But I sometimes wonder whether the more tangible threat to capitalism comes from self-described conservatives who say they support markets but embrace trendy ideas that would expand the size and scope of the federal government.
- Common-good capitalism
- Nationalist conservatism
- Reform conservatism
- Kinder-and-gentler conservatism
- Compassionate conservatism
The people who gravitate to these ideas inevitably argue that a Reagan-style agenda of free markets and limited government is somehow inadequate.
And they come up with creative justifications for bad ideas.
For instance, Oren Cass has concocted a “cost of thriving index” that purports to show ever-increasing economic pressure on families.
Cost-of-Thriving Index (COTI): the number of weeks of the median male wage required to pay for rent on a three-bedroom house at the 40th percentile of a local market’s prices, a family health insurance premium, a semester of public college, and the operation of a vehicle.…The COTI shows a declining capacity of a worker to meet the major costs of a typical middle-class household. As the COTI basket has become unaffordable, families have found workarounds, like having more household members work more hours, making do without, borrowing, and relying on government support. Each of these comes with its own costs, undermines the stability of families and the rationale for their formation, and creates high levels of stress and uncertainty. …The U.S. economy of recent decades has eroded, rather than reinforced, the American model of thriving, self-sufficient families.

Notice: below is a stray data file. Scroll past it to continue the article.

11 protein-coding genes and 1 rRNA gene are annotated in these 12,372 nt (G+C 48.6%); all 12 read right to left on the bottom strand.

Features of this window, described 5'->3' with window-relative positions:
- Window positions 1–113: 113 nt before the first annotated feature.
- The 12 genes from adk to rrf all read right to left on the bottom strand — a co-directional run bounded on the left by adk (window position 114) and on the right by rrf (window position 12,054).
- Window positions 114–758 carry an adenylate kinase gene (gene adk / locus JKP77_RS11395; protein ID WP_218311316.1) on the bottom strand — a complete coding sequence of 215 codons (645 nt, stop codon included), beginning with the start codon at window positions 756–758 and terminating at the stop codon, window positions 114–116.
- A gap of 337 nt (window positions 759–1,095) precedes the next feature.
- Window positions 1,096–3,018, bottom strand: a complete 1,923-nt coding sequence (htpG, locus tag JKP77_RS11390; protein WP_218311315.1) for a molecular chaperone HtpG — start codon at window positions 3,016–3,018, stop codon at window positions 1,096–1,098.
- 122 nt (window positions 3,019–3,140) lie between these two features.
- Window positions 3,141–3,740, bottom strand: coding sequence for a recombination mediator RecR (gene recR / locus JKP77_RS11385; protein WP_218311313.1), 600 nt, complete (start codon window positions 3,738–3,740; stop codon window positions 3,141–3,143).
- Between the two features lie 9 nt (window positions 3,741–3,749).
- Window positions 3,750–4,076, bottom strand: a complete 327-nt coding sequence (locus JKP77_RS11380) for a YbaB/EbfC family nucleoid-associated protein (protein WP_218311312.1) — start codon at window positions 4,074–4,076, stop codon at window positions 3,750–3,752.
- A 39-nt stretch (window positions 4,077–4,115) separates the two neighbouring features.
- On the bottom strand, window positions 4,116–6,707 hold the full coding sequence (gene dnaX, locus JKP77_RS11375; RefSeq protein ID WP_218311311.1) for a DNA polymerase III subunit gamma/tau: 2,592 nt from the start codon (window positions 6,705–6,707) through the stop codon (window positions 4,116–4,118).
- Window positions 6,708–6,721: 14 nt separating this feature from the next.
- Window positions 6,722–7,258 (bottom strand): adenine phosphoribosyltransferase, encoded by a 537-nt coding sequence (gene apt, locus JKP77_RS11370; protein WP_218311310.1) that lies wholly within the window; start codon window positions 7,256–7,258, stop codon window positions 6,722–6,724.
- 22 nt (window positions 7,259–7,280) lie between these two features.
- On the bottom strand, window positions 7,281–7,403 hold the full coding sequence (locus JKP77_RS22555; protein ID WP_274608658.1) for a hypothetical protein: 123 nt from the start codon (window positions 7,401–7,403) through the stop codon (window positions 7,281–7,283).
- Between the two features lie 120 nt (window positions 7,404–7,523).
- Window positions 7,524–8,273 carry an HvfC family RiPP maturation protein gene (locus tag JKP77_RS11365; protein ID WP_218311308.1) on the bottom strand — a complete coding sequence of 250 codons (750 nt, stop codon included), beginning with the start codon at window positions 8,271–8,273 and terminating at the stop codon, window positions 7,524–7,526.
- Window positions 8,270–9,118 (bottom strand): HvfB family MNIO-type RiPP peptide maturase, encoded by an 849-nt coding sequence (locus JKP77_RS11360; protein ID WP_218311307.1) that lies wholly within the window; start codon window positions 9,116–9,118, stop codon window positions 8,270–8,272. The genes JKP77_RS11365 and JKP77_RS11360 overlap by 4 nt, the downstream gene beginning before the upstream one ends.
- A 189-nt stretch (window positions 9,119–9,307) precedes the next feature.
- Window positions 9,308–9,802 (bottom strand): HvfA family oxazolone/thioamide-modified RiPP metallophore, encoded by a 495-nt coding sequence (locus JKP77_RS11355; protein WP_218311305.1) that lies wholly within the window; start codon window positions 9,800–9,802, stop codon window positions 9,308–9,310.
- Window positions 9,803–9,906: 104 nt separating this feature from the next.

Here’s his COTI graph, which supposedly shows that a breadwinner would have to work 53 weeks per year to buy what was easily affordable back in 1985.
I want to make a different point. So I’m going to ignore all the problems that exist with the methodology and data, and I’m going to assume – for the sake of argument – that Cass’ chart is accurate.
And the reason I’m willing to make that heroic assumption is that Cass inadvertently shows why bigger government and more intervention is a bad idea.
Here are the numbers he used to create his chart.
If you examine what’s happened with the different categories, you’ll quickly notice that almost all the increase in his index is the result of ever-high costs for health care and college.
Yet those are precisely the areas where there the role of government has increased.
More specifically, we have a massive third-party-payer problem with health carecaused by Medicare, Medicaid, and the tax code’s healthcare exclusion.
And we have a massive third-party-payer problem in higher education thanks to a big expansion of loans, grants, and other subsidies.
The bottom line is that the chart should be modified to show the harmful impact of government.
The challenge for Cass is to somehow explain why more government is a good idea when his own numbers show that we’re getting bad results in the sectors where we already have lots of government.